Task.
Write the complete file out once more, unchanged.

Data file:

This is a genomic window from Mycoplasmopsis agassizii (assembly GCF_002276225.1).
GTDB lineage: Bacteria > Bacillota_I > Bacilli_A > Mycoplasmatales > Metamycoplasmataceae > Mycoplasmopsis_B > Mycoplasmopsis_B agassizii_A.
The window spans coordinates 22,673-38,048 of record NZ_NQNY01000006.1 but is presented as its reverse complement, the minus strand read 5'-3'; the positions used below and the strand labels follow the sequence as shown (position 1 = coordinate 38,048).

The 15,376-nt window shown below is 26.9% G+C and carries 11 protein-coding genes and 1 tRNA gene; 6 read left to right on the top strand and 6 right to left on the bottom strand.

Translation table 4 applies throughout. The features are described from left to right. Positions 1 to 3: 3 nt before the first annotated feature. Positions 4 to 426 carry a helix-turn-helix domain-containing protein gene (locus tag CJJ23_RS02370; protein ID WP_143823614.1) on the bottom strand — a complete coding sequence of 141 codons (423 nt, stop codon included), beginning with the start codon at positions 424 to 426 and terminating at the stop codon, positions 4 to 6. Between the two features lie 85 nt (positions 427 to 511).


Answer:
This is a genomic window from Mycoplasmopsis agassizii (assembly GCF_002276225.1).
GTDB lineage: Bacteria > Bacillota_I > Bacilli_A > Mycoplasmatales > Metamycoplasmataceae > Mycoplasmopsis_B > Mycoplasmopsis_B agassizii_A.
The window spans coordinates 22,673-38,048 of record NZ_NQNY01000006.1 but is presented as its reverse complement, the minus strand read 5'-3'; the positions used below and the strand labels follow the sequence as shown (position 1 = coordinate 38,048).

The 15,376-nt window shown below is 26.9% G+C and carries 11 protein-coding genes and 1 tRNA gene; 6 read left to right on the top strand and 6 right to left on the bottom strand.

Translation table 4 applies throughout. The features are described from left to right. Positions 1 to 3: 3 nt before the first annotated feature. Positions 4 to 426 carry a helix-turn-helix domain-containing protein gene (locus tag CJJ23_RS02370; protein ID WP_143823614.1) on the bottom strand — a complete coding sequence of 141 codons (423 nt, stop codon included), beginning with the start codon at positions 424 to 426 and terminating at the stop codon, positions 4 to 6. Between the two features lie 85 nt (positions 427 to 511).